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3.5 Writing Gauche modules

Gauche's libraries are organized by modules. Although Gauche can load any valid Scheme programs, there is a convention that Gauche library follows. When you write a chunk of Scheme code for Gauche, it is convenient to make it a module, so that it can be shared and/or reused.

Usually a module is contained in a file, but you can make a multi-file module. First I explain the structure of a single-file module. The following template is the convention used in Gauche's libraries.

;; Define the module interface
(define-module foo
  (use xxx)
  (use yyy)
  (export foo1 foo2 foo3)
;; Enter the module
(select-module foo)

... module body ...

;; Make `require' happy
(provide "foo")

This file must be saved as "foo.scm" in some directory in the *load-path*.

The define-module form creates a module foo. It also loads and imports some other modules by `use' macros, and declares which symbols the foo module exports, by `export' syntax. (See section 4.11.2 Defining and selecting modules, for detailed specification of those syntaxes).

Those use forms or export forms are not required to appeare in the define-module form, but it is a good convention to keep them in there at the head of the file so that it is visually recognizable which modules foo depends and which symbols it exports.

The second form, `select-module', specifies the rest of the file is evaluated in the module foo you just defined. Again, this is just a convention; you can write entire module body inside define-module. However, I think it is error-prone, for the closing parenthesis can be easily forgotten or the automatic indentation mechanism of editor will be confused.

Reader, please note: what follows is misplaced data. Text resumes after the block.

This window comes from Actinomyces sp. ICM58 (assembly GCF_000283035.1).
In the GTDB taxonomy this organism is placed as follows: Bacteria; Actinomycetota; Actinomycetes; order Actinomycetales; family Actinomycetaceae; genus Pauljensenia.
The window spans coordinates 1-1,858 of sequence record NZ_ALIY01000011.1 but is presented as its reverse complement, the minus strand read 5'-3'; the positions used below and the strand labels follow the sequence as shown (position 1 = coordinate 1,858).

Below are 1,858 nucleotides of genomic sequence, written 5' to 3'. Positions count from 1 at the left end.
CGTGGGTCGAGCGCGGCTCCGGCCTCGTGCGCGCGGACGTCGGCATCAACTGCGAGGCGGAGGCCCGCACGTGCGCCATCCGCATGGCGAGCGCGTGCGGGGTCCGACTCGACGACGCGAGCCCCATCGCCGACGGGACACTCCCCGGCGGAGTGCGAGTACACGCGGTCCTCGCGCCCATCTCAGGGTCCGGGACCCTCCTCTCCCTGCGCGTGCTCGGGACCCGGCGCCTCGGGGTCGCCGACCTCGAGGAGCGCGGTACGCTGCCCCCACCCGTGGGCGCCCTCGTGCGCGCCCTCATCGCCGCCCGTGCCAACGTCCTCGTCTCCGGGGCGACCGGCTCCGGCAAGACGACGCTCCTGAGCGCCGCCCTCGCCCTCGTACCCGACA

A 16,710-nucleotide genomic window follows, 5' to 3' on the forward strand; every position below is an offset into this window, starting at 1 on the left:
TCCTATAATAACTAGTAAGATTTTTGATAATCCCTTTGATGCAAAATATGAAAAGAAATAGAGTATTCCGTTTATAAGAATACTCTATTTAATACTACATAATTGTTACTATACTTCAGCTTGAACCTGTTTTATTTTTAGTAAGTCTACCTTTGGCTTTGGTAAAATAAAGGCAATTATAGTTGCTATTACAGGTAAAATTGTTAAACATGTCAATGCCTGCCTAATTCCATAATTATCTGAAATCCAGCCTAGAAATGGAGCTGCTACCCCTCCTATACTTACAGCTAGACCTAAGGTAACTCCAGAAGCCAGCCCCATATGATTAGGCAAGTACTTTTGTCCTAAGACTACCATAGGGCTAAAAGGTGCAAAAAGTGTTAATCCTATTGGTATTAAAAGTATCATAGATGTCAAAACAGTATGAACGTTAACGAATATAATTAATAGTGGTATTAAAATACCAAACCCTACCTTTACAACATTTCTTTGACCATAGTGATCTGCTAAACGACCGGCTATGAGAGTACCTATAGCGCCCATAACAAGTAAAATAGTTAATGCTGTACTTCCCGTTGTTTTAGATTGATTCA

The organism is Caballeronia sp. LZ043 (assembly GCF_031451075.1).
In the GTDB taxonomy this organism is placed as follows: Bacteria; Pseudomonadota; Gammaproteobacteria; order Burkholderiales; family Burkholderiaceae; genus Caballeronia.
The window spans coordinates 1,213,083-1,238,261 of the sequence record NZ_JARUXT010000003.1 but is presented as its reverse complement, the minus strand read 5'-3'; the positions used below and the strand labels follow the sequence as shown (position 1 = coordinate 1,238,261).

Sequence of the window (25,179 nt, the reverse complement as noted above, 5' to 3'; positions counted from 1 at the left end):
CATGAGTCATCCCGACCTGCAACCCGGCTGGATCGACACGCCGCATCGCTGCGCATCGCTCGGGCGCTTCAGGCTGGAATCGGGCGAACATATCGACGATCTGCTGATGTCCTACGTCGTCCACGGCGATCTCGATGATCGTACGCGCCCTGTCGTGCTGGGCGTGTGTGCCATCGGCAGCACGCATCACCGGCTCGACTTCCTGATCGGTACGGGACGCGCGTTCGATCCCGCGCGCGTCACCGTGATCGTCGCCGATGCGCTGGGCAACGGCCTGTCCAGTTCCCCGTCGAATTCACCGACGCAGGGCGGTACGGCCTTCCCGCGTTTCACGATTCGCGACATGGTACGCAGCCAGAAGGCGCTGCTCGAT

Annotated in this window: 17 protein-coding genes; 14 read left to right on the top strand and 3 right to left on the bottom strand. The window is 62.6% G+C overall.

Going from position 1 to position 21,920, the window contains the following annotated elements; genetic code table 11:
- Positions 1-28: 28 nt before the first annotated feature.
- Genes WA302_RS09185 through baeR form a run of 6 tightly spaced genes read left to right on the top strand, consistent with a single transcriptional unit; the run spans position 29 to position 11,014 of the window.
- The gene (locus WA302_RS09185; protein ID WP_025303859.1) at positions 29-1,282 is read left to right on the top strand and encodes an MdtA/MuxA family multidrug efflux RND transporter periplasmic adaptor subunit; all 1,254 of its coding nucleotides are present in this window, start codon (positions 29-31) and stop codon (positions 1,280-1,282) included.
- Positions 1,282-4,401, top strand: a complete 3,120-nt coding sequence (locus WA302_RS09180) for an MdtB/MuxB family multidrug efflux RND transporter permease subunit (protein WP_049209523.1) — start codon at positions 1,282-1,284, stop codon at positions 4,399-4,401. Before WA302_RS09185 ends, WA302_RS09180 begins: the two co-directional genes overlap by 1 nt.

After select-module you can write whatever Scheme expression. It is evaluated in the selected module, foo. Only the bindings of the exported symbols will be directly accessible from outside.

The last provide form is just a cliche. It is needed since the `use' mechanism uses traditional require-provide mechanism (if you don't know about it, it's ok--just put it as a magic spell).

So, that's it. Other programs can use your module by just saying `(use foo)'. If you want to make your module available on your site, you can put it to the site library location, which can be obtained by
in gosh, or
gauche-config --sitelibdir
from shell.

If you feel like to conserve global module name space, you can organize modules hierarchically. Some Gauche libraries already does so. See section 8. Library modules - Overview, for examples. For example, text.tr module is implemented in "text/tr.scm" file. Note that the pathname separator `/' in the file becomes a period in the module name.

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This document was generated by Ken Dickey on November, 28 2002 using texi2html